Perhaps it is the ludicrous nature of the contrast between the romance between Olga and Lensky - and the romance he won't permit between himnself and Tatiana - that leads Onegin to cruelly expose the emptiness at its heart. He dances with Olga, Lensky is enraged, they duel, and Onegin kills his friend. He has destroyed a second-rate sort of love affair, but he curses himself in the process. He has learned the true value of Tatiana, of his capacity for love, and the true hell of an empty and solitary life. All this is captured with a delicate camera, sensitive performances and without the dessicated feel of a period drama, in Martha Fiennes' wonderful film.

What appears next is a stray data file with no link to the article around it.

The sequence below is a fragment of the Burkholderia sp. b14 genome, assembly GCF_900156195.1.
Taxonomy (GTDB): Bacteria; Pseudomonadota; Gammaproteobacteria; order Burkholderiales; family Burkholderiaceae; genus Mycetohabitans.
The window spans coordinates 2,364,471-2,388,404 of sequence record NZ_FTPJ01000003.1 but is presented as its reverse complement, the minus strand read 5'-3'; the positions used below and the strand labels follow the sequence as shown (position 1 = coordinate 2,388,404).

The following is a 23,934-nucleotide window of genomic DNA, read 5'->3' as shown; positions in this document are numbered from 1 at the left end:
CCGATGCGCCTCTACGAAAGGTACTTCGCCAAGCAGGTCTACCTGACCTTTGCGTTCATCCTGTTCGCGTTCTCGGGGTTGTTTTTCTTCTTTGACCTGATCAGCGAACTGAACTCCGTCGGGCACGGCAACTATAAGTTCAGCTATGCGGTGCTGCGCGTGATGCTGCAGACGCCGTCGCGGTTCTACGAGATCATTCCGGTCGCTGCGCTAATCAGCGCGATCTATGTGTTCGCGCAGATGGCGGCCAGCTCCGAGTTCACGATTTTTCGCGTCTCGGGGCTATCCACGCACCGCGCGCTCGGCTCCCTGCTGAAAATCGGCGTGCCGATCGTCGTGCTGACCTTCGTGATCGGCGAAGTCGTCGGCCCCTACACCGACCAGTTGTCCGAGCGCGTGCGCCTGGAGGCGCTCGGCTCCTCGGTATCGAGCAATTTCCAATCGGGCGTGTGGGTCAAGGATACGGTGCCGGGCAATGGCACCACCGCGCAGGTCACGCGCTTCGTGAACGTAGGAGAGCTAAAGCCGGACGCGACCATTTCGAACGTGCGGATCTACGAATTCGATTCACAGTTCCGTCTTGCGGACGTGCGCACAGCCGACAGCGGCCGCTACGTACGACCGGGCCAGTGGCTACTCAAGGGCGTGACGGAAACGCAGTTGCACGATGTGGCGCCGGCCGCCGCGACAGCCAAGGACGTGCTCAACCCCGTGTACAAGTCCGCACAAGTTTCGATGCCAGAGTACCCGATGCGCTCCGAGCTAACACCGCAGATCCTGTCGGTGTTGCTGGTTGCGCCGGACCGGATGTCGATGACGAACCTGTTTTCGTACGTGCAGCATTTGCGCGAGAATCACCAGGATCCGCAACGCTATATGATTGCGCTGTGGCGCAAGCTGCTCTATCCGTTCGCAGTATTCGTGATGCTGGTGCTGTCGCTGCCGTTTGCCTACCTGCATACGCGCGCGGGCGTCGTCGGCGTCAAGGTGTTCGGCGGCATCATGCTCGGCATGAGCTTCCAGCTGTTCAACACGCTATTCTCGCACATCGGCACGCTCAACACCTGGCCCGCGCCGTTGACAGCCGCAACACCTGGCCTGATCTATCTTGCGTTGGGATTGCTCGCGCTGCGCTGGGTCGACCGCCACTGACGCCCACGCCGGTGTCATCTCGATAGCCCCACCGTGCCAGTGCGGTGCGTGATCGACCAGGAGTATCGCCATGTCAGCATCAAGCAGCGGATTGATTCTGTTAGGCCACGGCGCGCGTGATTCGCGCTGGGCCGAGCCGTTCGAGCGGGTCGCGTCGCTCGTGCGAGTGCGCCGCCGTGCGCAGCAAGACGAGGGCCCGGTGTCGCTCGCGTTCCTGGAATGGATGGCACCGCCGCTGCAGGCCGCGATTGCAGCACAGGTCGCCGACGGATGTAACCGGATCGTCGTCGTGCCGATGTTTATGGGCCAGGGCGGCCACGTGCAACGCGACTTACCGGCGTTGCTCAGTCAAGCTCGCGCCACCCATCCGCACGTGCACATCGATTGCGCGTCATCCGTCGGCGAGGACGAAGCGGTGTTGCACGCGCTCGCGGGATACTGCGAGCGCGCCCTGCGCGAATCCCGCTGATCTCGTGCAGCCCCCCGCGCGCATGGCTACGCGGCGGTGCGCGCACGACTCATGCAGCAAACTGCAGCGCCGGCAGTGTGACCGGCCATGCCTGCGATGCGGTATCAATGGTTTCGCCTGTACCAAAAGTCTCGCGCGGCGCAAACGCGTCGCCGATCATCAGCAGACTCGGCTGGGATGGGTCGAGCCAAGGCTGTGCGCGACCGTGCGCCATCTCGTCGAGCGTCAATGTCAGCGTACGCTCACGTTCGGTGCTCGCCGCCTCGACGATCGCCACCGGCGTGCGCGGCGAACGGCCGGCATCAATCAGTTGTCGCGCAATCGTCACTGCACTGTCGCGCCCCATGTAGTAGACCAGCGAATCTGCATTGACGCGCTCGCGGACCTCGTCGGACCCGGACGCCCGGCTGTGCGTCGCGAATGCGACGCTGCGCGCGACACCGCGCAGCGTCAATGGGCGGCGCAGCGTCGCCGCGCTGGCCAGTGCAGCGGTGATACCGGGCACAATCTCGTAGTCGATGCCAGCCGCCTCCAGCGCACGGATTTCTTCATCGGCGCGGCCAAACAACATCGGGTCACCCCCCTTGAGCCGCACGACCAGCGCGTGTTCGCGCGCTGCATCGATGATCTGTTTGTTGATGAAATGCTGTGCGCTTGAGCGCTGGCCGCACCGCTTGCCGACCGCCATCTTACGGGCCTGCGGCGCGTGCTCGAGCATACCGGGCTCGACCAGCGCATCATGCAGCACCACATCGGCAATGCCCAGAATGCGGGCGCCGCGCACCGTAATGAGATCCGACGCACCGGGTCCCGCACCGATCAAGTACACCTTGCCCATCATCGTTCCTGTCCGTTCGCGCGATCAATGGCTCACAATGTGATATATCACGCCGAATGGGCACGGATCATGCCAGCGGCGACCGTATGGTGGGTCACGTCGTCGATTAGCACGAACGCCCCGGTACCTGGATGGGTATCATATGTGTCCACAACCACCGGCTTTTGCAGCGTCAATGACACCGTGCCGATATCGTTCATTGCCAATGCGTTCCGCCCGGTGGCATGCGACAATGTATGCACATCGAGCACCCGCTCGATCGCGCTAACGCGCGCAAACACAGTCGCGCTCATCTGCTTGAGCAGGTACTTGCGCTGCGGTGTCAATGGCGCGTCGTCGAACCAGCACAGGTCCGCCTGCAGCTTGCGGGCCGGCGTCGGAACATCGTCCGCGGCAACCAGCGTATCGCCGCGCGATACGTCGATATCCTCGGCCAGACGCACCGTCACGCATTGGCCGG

ONEGIN played Toronto and Venice 1999 and was released in the UK and US that year. It opened in Israel, South Korea, Japan, New Zealand, Australia, Portugal, Spain, the Philippines, South Africa, Germany and Poland in 2000 and in Hungary and Hong Kong in 2001. It is available on DVD.

Monday, April 28, 2008

Wong Kar Wai Retrospective - DAYS OF BEING WILD

I always thought one minute flies by. But sometimes it really lingers on.Continuing with our sporadic Wong Kar Wai retrospective, we come to his 1991 feature, DAYS OF BEING WILD. A critical success but a commercial failure, the movie has all the hallmarks of Wong Kar Wai's particular brand of cinema: love-lorn urban men; women unable to move on from heart-break; the beautiful, evocative camera-work of Christopher Doyle; kitsch American popular music; and a plot that is less event-driven than an exploration of character and mood.